I am very excited about the potential of using chatbots to explain data to people. So far, chatbots have mostly been used for simple transactions like ordering pizzas, but they can do much more than this! After all, if one person wants to communicate insights to another, they’ll probably do this via a dialogue (chat). Why shouldn’t computer insight-presentation tools work the same way? Gartner has identified “Conversational Chatbots for Analytics” as a new and rising element in their Hype Cycle for Analytics and Business Intelligence.
I see the need for NLG analytics chatbots in my university work as well as at Arria. For example, one of my PhD students has developed an app which gives people feedback and insights about their diet. When he asked people to use the app, one of the most common reactions was that people wanted to ask it questions. For example, if the app suggested that they eat more protein, they might want to know why protein consumption is important, how much protein they should eat, what foods in their current diet were providing a lot of protein, how they could change their diet to eat more protein, etc. If my student had included all of this information in his report, it would have been very long, and most people probably would not have read it. Far better to have short summary commentary with key insights (such as “eat more protein”), supplemented with a chatbot so that people could ask detailed questions about things they care about in a more interactive, dynamic way.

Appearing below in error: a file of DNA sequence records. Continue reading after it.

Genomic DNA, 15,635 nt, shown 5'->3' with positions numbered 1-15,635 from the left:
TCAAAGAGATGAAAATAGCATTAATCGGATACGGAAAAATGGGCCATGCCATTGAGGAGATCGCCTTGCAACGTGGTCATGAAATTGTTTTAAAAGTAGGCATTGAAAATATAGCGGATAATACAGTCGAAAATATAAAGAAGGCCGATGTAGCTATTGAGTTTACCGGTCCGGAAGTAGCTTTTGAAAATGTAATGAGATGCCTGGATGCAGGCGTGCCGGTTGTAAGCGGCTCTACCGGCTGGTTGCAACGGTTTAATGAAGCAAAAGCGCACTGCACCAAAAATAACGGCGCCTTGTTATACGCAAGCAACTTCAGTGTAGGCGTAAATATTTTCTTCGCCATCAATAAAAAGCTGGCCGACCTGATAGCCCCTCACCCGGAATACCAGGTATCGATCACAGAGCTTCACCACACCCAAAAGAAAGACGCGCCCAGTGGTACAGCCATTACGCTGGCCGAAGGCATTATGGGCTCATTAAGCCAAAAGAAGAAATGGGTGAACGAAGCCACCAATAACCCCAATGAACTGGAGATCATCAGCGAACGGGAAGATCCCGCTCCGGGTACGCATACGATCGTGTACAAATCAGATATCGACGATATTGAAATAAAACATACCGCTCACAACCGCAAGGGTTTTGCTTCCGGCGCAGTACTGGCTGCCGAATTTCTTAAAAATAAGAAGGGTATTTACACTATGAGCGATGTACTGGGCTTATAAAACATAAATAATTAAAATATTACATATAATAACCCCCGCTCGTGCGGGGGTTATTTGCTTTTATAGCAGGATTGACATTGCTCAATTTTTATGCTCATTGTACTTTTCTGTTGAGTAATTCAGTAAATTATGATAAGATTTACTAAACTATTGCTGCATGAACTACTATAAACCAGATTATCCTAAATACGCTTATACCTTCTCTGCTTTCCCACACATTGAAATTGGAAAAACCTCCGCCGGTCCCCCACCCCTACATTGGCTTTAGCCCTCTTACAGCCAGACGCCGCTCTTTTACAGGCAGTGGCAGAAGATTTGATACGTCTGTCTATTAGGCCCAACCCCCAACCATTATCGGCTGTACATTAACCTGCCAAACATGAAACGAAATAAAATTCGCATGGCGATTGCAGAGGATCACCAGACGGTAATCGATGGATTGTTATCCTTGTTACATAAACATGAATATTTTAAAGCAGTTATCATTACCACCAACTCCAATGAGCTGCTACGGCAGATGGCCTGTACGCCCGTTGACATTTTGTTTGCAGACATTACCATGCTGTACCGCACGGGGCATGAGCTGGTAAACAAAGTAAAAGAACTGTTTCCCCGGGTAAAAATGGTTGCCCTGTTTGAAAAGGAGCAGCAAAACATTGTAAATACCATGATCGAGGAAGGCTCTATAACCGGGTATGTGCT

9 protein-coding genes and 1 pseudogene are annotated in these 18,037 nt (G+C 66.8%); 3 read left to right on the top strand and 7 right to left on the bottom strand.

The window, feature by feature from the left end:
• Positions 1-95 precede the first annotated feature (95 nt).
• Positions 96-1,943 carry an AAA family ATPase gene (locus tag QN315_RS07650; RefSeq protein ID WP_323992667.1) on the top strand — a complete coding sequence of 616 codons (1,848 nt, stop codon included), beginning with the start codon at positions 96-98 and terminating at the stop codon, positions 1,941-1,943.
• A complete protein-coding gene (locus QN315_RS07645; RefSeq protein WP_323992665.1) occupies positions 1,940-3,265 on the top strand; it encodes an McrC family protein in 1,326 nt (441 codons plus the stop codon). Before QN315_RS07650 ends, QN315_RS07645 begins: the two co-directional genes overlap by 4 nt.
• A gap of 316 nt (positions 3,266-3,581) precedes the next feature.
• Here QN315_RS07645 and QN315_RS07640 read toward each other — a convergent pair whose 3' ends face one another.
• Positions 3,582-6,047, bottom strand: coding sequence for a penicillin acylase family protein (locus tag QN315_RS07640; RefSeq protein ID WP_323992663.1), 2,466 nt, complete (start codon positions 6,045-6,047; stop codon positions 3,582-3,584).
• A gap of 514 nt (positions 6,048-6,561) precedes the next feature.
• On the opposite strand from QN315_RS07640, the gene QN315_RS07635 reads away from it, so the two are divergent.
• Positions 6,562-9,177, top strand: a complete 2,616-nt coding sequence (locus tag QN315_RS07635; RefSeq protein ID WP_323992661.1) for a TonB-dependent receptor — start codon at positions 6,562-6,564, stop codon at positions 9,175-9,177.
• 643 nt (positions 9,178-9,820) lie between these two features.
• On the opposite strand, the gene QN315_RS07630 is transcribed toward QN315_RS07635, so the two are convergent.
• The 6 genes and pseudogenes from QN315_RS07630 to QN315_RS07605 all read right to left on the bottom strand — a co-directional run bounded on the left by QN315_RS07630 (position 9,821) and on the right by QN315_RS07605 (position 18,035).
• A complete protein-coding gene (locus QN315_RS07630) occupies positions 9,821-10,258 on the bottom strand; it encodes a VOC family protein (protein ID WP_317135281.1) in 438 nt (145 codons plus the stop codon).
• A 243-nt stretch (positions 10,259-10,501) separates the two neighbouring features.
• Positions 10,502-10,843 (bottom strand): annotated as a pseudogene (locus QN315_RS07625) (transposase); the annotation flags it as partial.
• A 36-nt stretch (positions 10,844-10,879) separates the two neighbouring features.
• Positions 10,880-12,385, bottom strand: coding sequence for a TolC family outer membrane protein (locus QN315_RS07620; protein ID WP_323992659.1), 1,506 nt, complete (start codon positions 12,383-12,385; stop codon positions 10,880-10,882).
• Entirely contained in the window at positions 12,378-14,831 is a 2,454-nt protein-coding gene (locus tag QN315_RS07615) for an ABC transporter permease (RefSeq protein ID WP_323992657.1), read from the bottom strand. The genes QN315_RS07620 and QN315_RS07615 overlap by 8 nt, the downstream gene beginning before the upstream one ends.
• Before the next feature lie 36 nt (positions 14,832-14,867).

Of course, achieving this vision requires a lot of hard work to develop the appropriate technologies for use in chatbots — NLU (natural language understanding) to understand what the user says, and NLG (natural language generation) to produce a good reply. From an NLG perspective, there are challenges with chatbots that don’t occur with report generation. For example:
- Chatbots often need to add extra information to their response so the user can check that her question was correctly interpreted. Thus, if the user asks, “What were sales in France in January”, the chatbot might reply “In January 2020, sales in France were $150,000”. In this case, the user specified the month but not the year, so the chatbot added the default year (2020) to the response; if the user meant a different year, she can ask the question again with a year specified.
- Good chatbots also add extra information when a literal response is misleading. For example, if the user asks “Which country had the highest sales”, and sales in France were $150K while sales in Canada were only slightly lower at $146K, then it is probably better to respond with “France and Canada” instead of just “France”.
- If narratives are spoken, then the chatbot should avoid repeating currencies. For example, “Sales rose from $1M to $2M” is verbalized as “Sales rose from one million dollars to two million” (i.e., we say “two million” instead of “two million dollars”).
There are many other such examples. Most people who use chatbots don’t even notice such things if the chatbot gets it right; but they will notice and complain if the chatbot gets it wrong!
Arria has just announced the first version of its analytics chatbot, Arria Answers, which handles NLG issues such as the ones I mentioned above. We hope you are as excited as we are about the potential of analytics chatbots!